Failure Detection Time
Failure Detection Time seems to be a concept which is often misunderstood but is critical when designing a virtual infrastructure. Failure Detection Time is basically the time it takes before the “isolation response” is triggered. There are two primary concepts when we are talking about failure detection time:
- The time the host will detect it is isolated
- The time the non-isolated hosts will mark the host as isolated and initiate the failover
The following diagram depicts the timeline for both concepts:
Figure 5: High Availability failure detection time
The default value for isolation failure detection is 15 seconds. (das.failuredetectiontime) In other words the failed or isolated host will be declared dead by the other hosts in the HA cluster on the fifteenth second and a restart will be initiated by the failover coordinator.
For now let’s assume the isolation response is “Power off”. The isolation response “Power off” will be triggered by the isolated host 1 second before the das.failuredetectiontime elapses. In other words a “Power off” will be initiated on the thirteenth second. A restart will be initiated on the fifteenth second by the failover coordinator.
Does this mean that you can end up with your virtual machines being down and HA not restarting them?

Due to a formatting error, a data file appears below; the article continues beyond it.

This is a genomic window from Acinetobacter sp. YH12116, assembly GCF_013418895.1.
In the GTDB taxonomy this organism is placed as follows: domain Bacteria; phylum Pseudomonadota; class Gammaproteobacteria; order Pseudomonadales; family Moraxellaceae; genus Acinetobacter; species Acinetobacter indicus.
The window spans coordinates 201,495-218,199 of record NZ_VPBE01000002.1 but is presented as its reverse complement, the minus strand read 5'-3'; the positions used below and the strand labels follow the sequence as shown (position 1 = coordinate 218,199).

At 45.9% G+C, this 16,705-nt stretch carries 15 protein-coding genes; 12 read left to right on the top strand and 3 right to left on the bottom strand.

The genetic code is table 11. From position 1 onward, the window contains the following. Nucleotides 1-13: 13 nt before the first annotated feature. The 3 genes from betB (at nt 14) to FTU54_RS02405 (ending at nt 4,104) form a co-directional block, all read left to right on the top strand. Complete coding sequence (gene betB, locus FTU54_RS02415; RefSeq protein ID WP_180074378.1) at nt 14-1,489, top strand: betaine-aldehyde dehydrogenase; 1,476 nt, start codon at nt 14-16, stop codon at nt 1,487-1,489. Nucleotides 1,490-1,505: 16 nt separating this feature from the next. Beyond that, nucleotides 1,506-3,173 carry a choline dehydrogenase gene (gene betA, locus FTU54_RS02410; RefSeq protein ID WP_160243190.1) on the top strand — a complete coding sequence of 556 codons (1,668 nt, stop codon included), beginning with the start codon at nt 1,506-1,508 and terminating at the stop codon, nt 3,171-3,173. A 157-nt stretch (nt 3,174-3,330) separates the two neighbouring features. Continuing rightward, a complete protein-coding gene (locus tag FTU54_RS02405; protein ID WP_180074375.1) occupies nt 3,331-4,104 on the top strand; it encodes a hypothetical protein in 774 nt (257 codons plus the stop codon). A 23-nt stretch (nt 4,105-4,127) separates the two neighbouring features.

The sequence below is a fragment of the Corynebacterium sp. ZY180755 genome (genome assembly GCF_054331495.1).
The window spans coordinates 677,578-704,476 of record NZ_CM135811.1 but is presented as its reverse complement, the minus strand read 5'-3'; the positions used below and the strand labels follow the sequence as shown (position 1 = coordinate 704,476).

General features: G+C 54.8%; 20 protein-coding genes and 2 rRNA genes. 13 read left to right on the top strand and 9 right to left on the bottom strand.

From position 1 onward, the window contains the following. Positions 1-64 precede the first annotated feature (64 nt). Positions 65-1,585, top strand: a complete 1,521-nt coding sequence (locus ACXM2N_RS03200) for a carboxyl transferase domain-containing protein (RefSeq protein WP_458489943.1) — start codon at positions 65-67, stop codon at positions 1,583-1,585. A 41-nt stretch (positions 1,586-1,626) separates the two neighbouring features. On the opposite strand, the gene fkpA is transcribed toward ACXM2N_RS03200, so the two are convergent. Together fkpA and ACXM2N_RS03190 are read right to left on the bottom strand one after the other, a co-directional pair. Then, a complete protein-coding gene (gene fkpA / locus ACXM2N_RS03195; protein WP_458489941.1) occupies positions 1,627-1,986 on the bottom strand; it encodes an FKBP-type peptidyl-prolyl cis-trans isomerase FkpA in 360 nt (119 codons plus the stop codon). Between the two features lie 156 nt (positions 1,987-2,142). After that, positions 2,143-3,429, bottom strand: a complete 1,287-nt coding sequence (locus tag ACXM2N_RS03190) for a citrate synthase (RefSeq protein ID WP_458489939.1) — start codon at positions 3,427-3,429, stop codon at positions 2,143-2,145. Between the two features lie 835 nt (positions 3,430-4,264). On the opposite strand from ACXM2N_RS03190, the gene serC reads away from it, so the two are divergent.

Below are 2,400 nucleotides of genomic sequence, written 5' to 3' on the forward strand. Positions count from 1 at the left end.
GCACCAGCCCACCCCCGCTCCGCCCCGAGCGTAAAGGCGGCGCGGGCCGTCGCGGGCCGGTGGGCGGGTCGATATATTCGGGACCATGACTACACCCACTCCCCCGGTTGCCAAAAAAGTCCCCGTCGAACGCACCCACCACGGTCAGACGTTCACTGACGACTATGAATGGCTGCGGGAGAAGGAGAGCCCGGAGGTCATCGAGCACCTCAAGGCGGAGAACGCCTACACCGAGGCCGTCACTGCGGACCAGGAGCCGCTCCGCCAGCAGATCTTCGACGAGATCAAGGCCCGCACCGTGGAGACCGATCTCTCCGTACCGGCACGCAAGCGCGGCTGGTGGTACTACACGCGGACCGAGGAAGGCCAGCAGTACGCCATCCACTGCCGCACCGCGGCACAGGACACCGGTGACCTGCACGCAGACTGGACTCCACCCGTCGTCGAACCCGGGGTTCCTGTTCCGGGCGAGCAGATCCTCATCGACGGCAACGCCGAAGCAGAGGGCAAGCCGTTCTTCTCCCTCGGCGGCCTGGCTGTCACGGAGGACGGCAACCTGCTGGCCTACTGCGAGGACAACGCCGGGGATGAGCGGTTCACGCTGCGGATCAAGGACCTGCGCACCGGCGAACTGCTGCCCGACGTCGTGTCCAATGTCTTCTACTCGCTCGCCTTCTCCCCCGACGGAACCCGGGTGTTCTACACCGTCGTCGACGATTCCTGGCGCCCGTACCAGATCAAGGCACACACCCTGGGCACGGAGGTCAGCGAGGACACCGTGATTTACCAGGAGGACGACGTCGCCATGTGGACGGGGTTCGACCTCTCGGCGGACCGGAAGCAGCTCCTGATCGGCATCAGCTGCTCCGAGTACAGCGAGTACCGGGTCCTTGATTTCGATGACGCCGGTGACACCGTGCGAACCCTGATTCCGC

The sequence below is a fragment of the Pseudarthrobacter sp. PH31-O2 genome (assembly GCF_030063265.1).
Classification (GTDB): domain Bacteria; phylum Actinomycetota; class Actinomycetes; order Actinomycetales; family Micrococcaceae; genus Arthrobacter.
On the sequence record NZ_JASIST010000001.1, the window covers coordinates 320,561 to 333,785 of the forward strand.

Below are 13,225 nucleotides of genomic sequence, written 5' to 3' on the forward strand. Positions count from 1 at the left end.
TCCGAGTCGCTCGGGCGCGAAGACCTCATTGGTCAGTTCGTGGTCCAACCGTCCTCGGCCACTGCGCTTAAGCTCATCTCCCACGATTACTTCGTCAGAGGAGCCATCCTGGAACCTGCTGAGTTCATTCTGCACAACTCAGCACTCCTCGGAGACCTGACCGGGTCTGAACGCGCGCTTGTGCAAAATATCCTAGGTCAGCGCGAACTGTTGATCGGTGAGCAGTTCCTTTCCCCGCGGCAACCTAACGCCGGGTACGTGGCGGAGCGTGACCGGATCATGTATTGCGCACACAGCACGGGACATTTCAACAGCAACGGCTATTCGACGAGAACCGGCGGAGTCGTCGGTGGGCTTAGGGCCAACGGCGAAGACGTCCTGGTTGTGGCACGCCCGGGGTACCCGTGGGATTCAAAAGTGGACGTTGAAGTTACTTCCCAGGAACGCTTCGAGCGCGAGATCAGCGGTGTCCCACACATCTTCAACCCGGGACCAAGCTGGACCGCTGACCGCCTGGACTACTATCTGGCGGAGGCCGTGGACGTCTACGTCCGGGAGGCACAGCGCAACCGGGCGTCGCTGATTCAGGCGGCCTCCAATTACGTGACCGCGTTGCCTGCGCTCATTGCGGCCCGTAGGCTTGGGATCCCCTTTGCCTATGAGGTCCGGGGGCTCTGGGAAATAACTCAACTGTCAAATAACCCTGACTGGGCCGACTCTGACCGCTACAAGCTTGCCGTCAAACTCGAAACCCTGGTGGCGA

Yes, when the heartbeat returns between the 14th and 15th second the “Power off” might have already been initiated. The restart however will not be initiated because the received heartbeat indicates that the host is not isolated anymore.
How can you avoid this?
Selecting “Leave VM powered on” as an isolation response is one option. Increasing the das.failuredetectiontime will also decrease the chances of running into issues like these, and with ESX 3.5 it was a standard best practice to increase the failure detection time to 30 seconds.
At the time of writing (vSphere) this is not a best practice anymore as with any value the “1-second” gap exists and the likelihood of running into this issue is small. We recommend keeping das.failuredetectiontime as low as possible.